The Beehive Swap


Introduction: The Beehive Swap

At some point, I'd like to do more guides on beekeeping, as the art seems to be a woefully underrepresented on this site. For now, however, I'll be showing you how to strengthen a week hive and, if applicable, prevent swarming in a strong hive.

One of the most important things in any garden is pollination. However, many gardens don't receive an adequate amount. If you think you might have this problem, investing in a beehive might be the solution to more abundant fruits and vegetables. Actually, two beehives would be the way to go, for reasons I'll explain.

Two beehives are a lot stronger than one beehive, for a number of reasons. Case in point: if one of your hives is failing, you can bolster it with bees from the other hive via a very simple method: swap their positions.

Incidentally, if you're not sure that a hive is necessary, here's a list of plants that need pollinating insects to bear fruit.

Step 1: There's Really Only One Step.

Umm...switch their positions. For best results, do so in the middle of the day.

Okay, I know, it shouldn't be that easy. But it is. See, during the day, a lot of the mature worker bees are out working. Which would make sense. If you change the positions of the hives, they'll come back to where they remember "home" being. Oddly enough, the fact that it's an entirely different colony doesn't seem to bother them too much, and the bees inside couldn't care less.

As bee manipulations go, this one's pretty safe. I'm wearing my full suit, because my veil attaches directly to it and without it is useless, but as you can see I'm not wearing gloves.



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    I live in Mendocino County and I have a beehive and 3 weeks ago i checked them to see how they were doing after the winter. Weeks before i noticed that there were not many bees coming out even when the temperature was above 70s. So i found a deserted beehive. No bees in but lots of ants getting the honey that was left behind. No dead bees around the hive. Can you help me understand what happened?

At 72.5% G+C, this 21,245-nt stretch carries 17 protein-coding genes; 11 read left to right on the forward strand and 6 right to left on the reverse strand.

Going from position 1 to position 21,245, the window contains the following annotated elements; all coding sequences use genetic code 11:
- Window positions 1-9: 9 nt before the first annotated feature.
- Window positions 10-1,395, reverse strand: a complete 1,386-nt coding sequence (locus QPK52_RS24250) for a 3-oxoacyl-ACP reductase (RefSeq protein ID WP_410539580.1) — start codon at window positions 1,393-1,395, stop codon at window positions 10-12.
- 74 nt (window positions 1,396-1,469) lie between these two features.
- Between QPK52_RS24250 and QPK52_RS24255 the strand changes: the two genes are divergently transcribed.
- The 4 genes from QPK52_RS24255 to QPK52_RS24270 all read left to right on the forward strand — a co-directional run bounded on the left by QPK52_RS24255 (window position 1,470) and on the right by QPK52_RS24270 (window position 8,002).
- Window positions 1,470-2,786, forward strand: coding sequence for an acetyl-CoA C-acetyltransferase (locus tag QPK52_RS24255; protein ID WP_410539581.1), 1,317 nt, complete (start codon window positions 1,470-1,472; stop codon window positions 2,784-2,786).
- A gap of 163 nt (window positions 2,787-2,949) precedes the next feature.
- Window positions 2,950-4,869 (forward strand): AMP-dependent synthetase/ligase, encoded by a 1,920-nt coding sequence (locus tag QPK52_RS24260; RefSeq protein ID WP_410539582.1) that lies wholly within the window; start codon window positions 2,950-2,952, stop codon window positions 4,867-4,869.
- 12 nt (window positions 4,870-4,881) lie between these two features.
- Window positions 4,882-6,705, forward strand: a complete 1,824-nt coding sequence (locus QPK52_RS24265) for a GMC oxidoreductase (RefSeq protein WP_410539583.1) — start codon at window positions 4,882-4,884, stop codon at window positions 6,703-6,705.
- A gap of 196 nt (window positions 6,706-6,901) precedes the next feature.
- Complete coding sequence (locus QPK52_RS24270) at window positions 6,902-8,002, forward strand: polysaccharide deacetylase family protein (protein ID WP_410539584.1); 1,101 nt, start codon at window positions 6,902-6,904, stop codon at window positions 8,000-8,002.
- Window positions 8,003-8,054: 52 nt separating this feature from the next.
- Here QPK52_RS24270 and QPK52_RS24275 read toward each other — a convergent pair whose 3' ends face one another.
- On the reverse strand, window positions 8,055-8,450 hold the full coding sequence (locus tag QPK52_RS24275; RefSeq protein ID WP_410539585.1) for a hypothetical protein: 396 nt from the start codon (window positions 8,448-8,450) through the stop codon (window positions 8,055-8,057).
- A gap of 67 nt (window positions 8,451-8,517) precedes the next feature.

Also i am going to get another beehive and reuse mine. Do i have to clean the hive that i already had or do I reuse everything the way it is.
    Thank you.

    LOL nice jesus ants could pose a problem but mosis or how ever u spell that dudes name any way mosis ants will seperate the water for the ants to get to the hive

    1 reply

    Probably a bit late, being 3.5 years later, but the "dude's" (sic) name was Moses.

    In response to your "Jesus ants", you should add soap to the water -- it breaks surface tension and they fall to the bottom. Should fix the issue.

    3 replies

    We fill our hive stand coffee cans with Old used oil. Bees don't drink it and ants won't touch it. Good luck!

    I thought of that, but my bees drink out of that water, I'm afraid.

    Try a few drops of soybean or sunflower oil.
    Safe and *should* help, if not as good as soap.

    I'm as freaked as anyone about CCD, but due to the lavender and many other plants I grow organically, I have a garden full of bees, a desire to keep bees, but zero money to start up. Any advice, M.N.S? (Ah, I do have a giant rubber tree stump that bees hang around! Any way that I could make it into a semi-natural hive site? Boring big deep holes into it???)

    2 replies

    do search " top bar hives " easy simple and cheap to make

    here's a cheap one:

    Jesus ants.............thats classic and I loved it

    you should make an instructabel of a bee suit or box or something like that.

    2 replies

    I plan to. However, at the present time...I don't actually need either of those. When I do, I'll be sure to post the process.

    hey haven't been on Instructables in a while sorry for not responding to you are right

    I've looked, and certainly found some things, but...well, let's say I think it could be even more accessible. Sadly I'm a bit too far north for your group--Up near the Capitol.